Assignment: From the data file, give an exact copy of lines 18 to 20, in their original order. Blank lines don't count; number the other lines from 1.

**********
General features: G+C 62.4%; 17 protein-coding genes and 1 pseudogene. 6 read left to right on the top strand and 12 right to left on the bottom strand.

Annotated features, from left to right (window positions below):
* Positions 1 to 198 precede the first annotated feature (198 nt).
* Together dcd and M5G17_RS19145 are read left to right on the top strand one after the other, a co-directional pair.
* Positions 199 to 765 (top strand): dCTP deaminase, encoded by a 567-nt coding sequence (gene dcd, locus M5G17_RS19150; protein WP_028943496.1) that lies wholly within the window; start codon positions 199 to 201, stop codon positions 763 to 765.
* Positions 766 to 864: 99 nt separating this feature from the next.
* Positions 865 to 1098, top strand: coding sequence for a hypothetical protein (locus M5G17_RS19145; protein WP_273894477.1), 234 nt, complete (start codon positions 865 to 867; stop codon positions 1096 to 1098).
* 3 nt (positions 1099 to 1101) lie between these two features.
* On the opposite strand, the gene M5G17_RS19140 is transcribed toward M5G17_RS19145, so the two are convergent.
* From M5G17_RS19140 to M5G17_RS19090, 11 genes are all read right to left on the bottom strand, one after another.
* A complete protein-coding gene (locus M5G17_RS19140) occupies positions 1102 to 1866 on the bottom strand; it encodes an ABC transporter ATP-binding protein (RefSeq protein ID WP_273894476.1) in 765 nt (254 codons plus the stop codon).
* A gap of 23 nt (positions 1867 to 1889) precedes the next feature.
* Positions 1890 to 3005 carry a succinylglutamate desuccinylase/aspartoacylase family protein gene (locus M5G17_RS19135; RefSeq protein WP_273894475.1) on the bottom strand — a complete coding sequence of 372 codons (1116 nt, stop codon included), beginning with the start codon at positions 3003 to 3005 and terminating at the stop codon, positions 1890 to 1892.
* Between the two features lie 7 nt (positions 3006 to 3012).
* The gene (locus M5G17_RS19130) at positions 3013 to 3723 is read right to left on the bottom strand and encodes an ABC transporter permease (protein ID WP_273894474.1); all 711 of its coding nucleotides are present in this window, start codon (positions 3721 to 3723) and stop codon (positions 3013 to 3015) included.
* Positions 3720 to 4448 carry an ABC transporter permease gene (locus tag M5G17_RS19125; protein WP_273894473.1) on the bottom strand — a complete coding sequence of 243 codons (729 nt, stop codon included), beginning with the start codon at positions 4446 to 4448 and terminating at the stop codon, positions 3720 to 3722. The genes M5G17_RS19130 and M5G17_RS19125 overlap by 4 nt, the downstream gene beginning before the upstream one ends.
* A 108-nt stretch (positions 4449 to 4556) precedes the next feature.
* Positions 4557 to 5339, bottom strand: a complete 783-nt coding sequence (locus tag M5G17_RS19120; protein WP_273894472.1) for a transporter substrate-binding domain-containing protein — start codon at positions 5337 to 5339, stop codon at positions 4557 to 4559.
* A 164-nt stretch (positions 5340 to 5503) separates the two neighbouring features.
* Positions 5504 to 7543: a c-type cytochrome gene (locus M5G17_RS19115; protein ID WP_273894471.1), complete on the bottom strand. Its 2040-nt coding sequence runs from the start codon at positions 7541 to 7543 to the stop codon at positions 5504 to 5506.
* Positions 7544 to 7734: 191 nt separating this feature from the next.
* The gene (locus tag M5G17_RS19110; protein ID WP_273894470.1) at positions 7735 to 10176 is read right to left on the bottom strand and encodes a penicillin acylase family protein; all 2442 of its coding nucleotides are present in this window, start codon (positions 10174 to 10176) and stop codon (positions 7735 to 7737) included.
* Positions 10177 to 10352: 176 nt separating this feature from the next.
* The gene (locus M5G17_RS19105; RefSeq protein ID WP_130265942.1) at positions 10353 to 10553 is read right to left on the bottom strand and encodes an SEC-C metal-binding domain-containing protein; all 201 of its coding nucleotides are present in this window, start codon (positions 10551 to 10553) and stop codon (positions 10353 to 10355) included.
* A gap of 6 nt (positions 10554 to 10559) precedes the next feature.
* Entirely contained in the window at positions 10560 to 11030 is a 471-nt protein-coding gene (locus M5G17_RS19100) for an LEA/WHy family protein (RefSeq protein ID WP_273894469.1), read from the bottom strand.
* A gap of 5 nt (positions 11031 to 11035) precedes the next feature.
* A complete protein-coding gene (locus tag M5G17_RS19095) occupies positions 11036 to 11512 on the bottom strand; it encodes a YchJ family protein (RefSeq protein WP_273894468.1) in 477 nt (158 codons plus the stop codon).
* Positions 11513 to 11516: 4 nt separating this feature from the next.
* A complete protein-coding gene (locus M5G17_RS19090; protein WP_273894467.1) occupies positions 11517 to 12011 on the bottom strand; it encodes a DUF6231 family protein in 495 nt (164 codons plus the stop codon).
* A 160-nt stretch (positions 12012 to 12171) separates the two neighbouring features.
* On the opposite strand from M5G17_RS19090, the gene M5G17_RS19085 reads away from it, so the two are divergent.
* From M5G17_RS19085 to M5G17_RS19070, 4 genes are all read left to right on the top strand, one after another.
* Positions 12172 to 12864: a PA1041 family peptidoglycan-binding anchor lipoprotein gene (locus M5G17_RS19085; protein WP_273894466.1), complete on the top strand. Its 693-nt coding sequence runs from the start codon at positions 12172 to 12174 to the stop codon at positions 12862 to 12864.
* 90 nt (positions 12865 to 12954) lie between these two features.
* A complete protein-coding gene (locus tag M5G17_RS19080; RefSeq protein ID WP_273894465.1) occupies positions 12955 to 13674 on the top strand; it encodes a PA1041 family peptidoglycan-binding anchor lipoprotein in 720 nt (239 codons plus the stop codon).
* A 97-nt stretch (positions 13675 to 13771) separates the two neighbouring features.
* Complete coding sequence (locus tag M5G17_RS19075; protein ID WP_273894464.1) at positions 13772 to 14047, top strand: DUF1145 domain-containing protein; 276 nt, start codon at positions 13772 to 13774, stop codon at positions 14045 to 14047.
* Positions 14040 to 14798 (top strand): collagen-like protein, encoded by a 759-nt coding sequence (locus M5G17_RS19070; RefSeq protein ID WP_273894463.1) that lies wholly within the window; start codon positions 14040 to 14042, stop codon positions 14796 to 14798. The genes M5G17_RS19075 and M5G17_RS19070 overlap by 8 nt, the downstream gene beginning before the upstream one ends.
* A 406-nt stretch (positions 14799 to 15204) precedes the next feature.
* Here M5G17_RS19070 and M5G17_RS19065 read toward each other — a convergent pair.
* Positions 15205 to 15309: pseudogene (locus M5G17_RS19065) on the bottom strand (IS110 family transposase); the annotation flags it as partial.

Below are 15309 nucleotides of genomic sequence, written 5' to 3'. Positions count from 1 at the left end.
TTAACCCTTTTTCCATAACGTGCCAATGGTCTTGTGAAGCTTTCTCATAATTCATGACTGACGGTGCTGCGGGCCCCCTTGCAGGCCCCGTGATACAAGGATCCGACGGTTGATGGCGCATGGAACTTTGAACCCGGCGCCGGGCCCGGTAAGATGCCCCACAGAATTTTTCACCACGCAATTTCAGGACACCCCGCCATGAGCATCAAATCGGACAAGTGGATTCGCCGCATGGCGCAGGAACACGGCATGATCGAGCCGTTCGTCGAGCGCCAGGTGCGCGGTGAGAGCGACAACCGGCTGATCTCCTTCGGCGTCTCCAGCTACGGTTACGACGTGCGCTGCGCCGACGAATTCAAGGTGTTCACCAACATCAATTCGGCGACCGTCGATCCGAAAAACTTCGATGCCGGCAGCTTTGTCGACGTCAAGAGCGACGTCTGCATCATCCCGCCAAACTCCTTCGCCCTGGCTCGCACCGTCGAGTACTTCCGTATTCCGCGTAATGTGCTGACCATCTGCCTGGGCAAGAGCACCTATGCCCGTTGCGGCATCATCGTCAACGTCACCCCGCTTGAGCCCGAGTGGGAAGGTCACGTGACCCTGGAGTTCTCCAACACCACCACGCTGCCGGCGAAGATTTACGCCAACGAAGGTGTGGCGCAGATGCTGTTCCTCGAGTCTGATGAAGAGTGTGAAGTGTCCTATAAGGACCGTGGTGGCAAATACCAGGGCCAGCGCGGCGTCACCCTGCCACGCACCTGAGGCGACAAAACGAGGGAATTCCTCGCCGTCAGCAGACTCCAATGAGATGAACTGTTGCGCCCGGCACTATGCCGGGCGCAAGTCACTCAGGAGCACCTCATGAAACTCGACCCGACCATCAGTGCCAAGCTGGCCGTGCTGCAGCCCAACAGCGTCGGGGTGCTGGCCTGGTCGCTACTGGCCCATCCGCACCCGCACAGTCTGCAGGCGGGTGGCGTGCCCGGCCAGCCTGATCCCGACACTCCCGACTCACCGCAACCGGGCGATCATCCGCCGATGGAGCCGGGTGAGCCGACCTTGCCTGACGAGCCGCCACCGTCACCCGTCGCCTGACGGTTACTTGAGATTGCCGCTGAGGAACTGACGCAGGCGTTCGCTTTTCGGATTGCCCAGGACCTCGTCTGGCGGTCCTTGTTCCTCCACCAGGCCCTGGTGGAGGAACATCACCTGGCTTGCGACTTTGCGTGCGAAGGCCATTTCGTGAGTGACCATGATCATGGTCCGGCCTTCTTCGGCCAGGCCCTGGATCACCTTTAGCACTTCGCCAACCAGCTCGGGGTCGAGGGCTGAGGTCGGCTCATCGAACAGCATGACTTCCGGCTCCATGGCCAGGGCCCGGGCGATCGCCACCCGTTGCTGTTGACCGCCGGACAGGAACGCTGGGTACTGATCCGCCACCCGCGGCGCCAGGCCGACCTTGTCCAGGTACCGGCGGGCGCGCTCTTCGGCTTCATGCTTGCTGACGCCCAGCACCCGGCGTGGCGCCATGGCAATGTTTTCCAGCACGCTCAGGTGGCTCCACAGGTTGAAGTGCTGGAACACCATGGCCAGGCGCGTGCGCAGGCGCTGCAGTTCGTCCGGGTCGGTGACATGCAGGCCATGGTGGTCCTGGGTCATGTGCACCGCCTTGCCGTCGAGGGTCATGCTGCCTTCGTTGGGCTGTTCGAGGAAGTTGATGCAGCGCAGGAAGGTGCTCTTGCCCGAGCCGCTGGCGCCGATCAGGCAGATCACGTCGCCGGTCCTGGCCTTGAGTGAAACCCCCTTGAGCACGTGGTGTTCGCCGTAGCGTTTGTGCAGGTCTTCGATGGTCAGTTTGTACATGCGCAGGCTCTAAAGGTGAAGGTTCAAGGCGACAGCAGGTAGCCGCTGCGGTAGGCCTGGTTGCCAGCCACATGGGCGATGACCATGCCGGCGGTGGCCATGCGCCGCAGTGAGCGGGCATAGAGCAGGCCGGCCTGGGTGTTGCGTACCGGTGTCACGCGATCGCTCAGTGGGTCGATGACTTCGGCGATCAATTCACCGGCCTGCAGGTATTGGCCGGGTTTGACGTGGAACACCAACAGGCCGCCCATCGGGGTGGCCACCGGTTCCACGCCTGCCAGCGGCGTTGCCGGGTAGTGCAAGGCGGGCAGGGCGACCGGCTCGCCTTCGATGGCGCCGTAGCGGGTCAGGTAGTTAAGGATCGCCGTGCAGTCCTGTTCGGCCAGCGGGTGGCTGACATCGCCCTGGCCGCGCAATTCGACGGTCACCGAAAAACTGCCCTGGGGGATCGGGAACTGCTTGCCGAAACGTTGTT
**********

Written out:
* Positions 4557 to 5339, bottom strand: a complete 783-nt coding sequence (locus tag M5G17_RS19120; protein WP_273894472.1) for a transporter substrate-binding domain-containing protein — start codon at positions 5337 to 5339, stop codon at positions 4557 to 4559.
* A 164-nt stretch (positions 5340 to 5503) separates the two neighbouring features.
* Positions 5504 to 7543: a c-type cytochrome gene (locus M5G17_RS19115; protein ID WP_273894471.1), complete on the bottom strand. Its 2040-nt coding sequence runs from the start codon at positions 7541 to 7543 to the stop codon at positions 5504 to 5506.